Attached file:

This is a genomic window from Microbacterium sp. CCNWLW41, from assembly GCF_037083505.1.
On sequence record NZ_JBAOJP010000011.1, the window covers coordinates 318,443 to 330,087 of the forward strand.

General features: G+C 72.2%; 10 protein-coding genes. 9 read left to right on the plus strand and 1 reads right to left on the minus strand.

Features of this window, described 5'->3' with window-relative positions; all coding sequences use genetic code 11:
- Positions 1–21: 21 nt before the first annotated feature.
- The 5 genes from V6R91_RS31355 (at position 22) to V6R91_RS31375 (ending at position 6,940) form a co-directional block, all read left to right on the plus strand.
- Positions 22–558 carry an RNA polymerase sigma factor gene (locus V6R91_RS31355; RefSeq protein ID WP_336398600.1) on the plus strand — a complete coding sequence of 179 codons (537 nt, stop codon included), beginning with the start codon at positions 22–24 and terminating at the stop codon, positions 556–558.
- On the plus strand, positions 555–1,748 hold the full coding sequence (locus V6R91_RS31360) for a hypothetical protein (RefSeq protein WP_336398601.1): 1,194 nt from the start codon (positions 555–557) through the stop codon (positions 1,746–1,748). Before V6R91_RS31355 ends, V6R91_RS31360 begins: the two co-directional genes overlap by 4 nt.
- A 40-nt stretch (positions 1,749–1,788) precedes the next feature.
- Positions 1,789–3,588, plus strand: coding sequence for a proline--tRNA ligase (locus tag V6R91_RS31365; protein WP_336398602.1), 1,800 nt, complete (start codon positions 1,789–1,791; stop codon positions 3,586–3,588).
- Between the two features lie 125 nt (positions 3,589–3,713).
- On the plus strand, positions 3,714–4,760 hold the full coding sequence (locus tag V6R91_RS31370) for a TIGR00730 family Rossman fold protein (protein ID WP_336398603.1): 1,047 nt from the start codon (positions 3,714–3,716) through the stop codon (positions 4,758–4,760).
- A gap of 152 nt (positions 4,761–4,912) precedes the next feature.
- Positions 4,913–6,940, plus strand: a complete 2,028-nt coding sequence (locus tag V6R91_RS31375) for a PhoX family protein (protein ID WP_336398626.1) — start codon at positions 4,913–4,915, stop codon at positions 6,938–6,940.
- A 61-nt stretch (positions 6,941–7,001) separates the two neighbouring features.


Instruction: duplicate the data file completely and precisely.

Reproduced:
This is a genomic window from Microbacterium sp. CCNWLW41, from assembly GCF_037083505.1.
On sequence record NZ_JBAOJP010000011.1, the window covers coordinates 318,443 to 330,087 of the forward strand.

General features: G+C 72.2%; 10 protein-coding genes. 9 read left to right on the plus strand and 1 reads right to left on the minus strand.

Features of this window, described 5'->3' with window-relative positions; all coding sequences use genetic code 11:
- Positions 1–21: 21 nt before the first annotated feature.
- The 5 genes from V6R91_RS31355 (at position 22) to V6R91_RS31375 (ending at position 6,940) form a co-directional block, all read left to right on the plus strand.
- Positions 22–558 carry an RNA polymerase sigma factor gene (locus V6R91_RS31355; RefSeq protein ID WP_336398600.1) on the plus strand — a complete coding sequence of 179 codons (537 nt, stop codon included), beginning with the start codon at positions 22–24 and terminating at the stop codon, positions 556–558.
- On the plus strand, positions 555–1,748 hold the full coding sequence (locus V6R91_RS31360) for a hypothetical protein (RefSeq protein WP_336398601.1): 1,194 nt from the start codon (positions 555–557) through the stop codon (positions 1,746–1,748). Before V6R91_RS31355 ends, V6R91_RS31360 begins: the two co-directional genes overlap by 4 nt.
- A 40-nt stretch (positions 1,749–1,788) precedes the next feature.
- Positions 1,789–3,588, plus strand: coding sequence for a proline--tRNA ligase (locus tag V6R91_RS31365; protein WP_336398602.1), 1,800 nt, complete (start codon positions 1,789–1,791; stop codon positions 3,586–3,588).
- Between the two features lie 125 nt (positions 3,589–3,713).
- On the plus strand, positions 3,714–4,760 hold the full coding sequence (locus tag V6R91_RS31370) for a TIGR00730 family Rossman fold protein (protein ID WP_336398603.1): 1,047 nt from the start codon (positions 3,714–3,716) through the stop codon (positions 4,758–4,760).
- A gap of 152 nt (positions 4,761–4,912) precedes the next feature.
- Positions 4,913–6,940, plus strand: a complete 2,028-nt coding sequence (locus tag V6R91_RS31375) for a PhoX family protein (protein ID WP_336398626.1) — start codon at positions 4,913–4,915, stop codon at positions 6,938–6,940.
- A 61-nt stretch (positions 6,941–7,001) separates the two neighbouring features.